A clip showing a horse being galloped at full-speed turns into a chase after the sulky rider falls off as an oncoming vehicle is forced to pull over to avoid a collision.
Filmed from a following car the vehicle quickly picks up the sulky driver and chases after the horse which has bolted down the road.
In the final seconds of the video posted to social media a voice is heard commenting: “F**king r*****d. That’s the coke, giving him drugs..”
At the start a man is heard shouting orders to the sulky driver: “Leave her up a small bit” and then rolls down the window to tell him to go faster.
But then the horse moves into the oncoming traffic lane and it's seen heading straight towards a white vehicle which has rounded a bend.
The driver falls off the sulky but quickly gets into the following car shouting: “Go, go! The reins snapped. Drive on, boys, hurry up.”
“F**king eejit, man.,” replied someone from inside the car as the sulky driver repeats how the reins had snapped.
The sulky driver continues to shout at the car driver to ‘drive on’ to get past the horse so it will stop before it hurts itself.
“Drive out in front of her and I’ll stop her Joe. Will you drive please, go out past her, please!”
“The reins snapped would you believe that?”
A vehicle in front of the car appears to slow the horse and sulky before the animal appears to slip and fall on the tarmac.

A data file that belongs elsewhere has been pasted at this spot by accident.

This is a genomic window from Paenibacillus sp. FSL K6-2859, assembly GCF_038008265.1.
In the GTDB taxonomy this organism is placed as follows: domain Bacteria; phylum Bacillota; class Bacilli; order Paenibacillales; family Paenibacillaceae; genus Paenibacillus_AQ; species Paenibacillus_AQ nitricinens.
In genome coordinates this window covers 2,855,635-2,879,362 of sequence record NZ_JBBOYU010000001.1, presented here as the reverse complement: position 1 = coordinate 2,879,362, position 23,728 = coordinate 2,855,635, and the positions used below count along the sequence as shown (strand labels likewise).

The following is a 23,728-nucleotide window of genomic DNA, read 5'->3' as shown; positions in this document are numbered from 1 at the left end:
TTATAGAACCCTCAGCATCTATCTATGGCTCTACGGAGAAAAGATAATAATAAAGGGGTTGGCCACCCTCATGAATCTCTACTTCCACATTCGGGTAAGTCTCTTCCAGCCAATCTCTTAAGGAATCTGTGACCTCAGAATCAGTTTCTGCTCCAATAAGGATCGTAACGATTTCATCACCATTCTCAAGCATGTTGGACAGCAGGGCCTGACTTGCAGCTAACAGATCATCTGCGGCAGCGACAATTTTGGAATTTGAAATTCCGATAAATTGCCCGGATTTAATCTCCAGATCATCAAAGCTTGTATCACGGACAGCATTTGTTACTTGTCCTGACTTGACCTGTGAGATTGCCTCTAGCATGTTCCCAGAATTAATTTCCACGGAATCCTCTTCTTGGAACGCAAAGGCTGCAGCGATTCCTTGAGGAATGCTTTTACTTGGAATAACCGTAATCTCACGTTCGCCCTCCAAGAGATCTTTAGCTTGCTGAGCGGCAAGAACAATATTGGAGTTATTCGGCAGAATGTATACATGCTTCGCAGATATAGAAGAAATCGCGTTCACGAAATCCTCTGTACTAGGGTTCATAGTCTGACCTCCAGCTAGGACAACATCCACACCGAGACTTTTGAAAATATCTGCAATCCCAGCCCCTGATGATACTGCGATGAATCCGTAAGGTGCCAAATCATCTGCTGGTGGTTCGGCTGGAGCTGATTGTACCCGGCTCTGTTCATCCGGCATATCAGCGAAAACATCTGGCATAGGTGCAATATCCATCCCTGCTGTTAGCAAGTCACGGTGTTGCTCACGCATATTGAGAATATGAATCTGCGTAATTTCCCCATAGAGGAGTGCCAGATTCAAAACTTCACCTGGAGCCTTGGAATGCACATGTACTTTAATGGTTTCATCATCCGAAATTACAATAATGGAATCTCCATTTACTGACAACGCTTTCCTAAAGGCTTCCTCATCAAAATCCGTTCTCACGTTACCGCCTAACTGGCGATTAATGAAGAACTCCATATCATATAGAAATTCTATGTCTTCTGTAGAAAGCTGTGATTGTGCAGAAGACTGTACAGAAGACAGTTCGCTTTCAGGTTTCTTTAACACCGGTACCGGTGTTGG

“She’s down, she’s down. Get her!” the sulky driver is told.
After the sulky driver quickly exits the vehicle, a voice in the car said: “F**king r*****d, that’s the coke, man. Giving him drugs..”
The Irish Society for the prevention of Cruelty to Animals has regularly condemned sulky racing on Irish roads.
“The ISPCA has found a number of ponies which have been abandoned after sustaining substantial serious injuries while trotting,” it previously stated.
“Some of the injuries seen on different animals are strikingly similar. The risks to the animals involved are not confined to the races themselves.
“In addition, the joints of the animals take a pounding when trotting on hard surfaces which can cause permanent damage, particularly when young ponies and horses are involved.”
“ISPCA believes a ban on road trotting is essential for the safety of the general public and for the welfare of the animals involved.
“In every other country sulky trotting and racing is held on suitable surfaces for horses such as sand tracks, why should Ireland continue to allow such a dangerous amusement continue to put road users and animals at such a serious risk of injury.”